The MY DVA group belongs to the front domestic suppliers of office, school and metal furniture, focusing also on the concepts and realizations of commercial and educational interiors, including some atypical elements. The choice of material, which should have been based on the usage of a minimum amount of money, but with a maximum effect to enhance the former building, therefore, had to be connected with the firm´s production. Thus, the building is cladded by a homogenous product, a plastic black seat for about 80 CZK/1 piece, without any greater adjustments of the exterior. It creates an abstract texture which reflects what is going on inside without another banner advertising.

ˮWhat we used is a basic form of an interior chair called Vicenza which the supplier delivers on a regular basis. In this case, however, we used black granulate for the outdoors because it is resistant to different weather conditions, especially UV light.ˮ the architects are describing. The individual seats are fixed on a structure made from steel sections fixed on the façade. In case of a mechanical damage, it is possible to change each piece for a new one, even the façade cleaning can be done easily once or twice a year by a high-pressure cleaner.


Bima Microlibrary by SHAU Bandung
Recycled plastic ice cream containers.

The Microlibrary is located at Taman Bima, Bima Street in Bandung in a small square in a Kampung neighborhood near the airport. The neighborhood consists of middle class housing on one side and a Kampung (village) like structure on the other, where less affluent people live. The Taman Bima Microlibrary is the first realized prototype of a series of small libraries in different locations throughout Indonesia, which we intend to build.

With an Interest in books and reading declining in the past years, the illiteracy rate and school dropout rate in Indonesia remains high. Our mission is to rekindle interest in books by offering a dedicated place for reading and learning, availability of books, other media and courses. The Microlibrary adds identity and is a source of pride for all the people in the neighborhood. The activities and teaching are currently supported and organized by Dompet Dhuafa (Pocket for the Poor) and the Indonesian Diaspora Foundation. However, the ultimate goal is to enable the local people to organize the content and maintenance independently.

The building is situated in a small square with a preexisting stage that was already used by the local community for gatherings, events, hanging out and sports activities. Our intention was to add rather than take away, so we decided to enhance the open stage by shading it, making it rain protected and cover it in form of the floating library box. The building is constructed via a simple steel structure made from I-beams and concrete slabs for floor and roof. The stage was reworked in concrete and a previously missing, wide stair was added. As the building is located in a tropical climate, we aimed to create a pleasant indoor climate without the use of air conditioning. Therefore, we looked for available façade materials in the neighborhood that were cost efficient, could shade the interior, let daylight pass and enable enough cross ventilation. Initially, we found several small vendors selling used, white and translucent jerry cans. However, prior to construction the jerry cans were no longer available in the quantities we required. Instead, we found used plastic ice cream buckets that were being sold in bulk. This turned out for the better as they have a more positive image and are more stable when cutting the bottom open for cross ventilation.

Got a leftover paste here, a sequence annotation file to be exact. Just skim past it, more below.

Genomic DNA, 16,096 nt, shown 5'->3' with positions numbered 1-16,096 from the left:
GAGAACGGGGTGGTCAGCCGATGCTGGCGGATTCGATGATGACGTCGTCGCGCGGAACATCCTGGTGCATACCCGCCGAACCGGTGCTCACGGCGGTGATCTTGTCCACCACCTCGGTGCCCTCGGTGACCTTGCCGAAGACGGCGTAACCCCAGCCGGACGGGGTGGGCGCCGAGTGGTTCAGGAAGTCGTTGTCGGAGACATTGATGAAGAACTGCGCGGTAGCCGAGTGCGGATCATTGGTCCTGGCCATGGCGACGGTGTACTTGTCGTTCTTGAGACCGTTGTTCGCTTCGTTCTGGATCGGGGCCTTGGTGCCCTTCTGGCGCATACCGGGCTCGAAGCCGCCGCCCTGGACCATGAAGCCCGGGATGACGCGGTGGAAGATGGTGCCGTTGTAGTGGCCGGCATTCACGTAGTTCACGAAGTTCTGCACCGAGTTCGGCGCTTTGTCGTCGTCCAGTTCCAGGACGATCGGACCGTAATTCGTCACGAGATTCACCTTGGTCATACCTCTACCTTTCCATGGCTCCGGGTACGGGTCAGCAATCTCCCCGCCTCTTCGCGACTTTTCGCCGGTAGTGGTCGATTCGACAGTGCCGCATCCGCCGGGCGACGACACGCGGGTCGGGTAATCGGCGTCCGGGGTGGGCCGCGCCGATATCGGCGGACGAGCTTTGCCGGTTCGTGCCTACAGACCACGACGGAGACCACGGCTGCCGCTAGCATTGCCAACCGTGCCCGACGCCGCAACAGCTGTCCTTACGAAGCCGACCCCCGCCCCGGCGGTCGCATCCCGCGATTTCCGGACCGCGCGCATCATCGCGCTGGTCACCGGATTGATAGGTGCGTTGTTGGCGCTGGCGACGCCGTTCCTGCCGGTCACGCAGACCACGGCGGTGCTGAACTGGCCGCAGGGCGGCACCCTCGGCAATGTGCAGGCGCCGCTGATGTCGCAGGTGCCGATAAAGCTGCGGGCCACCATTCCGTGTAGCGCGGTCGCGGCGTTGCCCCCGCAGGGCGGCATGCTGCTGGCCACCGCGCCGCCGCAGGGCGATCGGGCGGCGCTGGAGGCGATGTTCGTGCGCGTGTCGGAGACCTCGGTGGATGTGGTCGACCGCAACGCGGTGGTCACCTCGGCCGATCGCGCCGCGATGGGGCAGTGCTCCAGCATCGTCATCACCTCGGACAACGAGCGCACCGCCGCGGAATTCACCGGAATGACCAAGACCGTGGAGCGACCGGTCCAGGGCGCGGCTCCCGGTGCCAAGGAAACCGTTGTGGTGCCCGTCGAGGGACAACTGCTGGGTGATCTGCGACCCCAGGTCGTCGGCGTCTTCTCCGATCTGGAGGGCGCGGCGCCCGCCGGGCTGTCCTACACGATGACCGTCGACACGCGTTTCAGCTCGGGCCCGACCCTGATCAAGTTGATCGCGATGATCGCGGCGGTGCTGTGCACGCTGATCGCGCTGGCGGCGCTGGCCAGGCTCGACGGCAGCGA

While studying design options of how to arrange 2000 ice cream buckets, we realized that they could be interpreted as zeros (opened) and ones (closed), thus giving us the possibility to embed a message in the façade in the form of a binary code. We asked the Mayor of Bandung, Ridwan Kamil, a supporter of the project whether he had a message for the Microlibrary and neighborhood and his message is: “buku adalah jendela dunia”, meaning books are the windows to the world. The message can be read starting from the top left (facing the front) and spirals down around the perimeter repeatedly. Not only does the facade give additional meaning to the building but the buckets also generate a pleasant indoor light ambiance since they scatter direct sunlight and act as natural light bulbs.

The buckets were then placed in between vertical steel ribs spanning from floor to roof and are inclined towards the outside to repel rainwater. For more harsh tropical rainstorms translucent sliding doors in the inside can be closed temporarily. Mounting 2000 buckets, making the fixture and punching out bottoms of more than half of them is time consuming. However, the local craftsmen made their own punch out/cutting tools to be faster while also maintaining sharp and clean edges. The building is very well received among the people in the neighborhood and we get regular feedback about ongoing events, e.g. school class excursions, etc.

Text provided by Architect.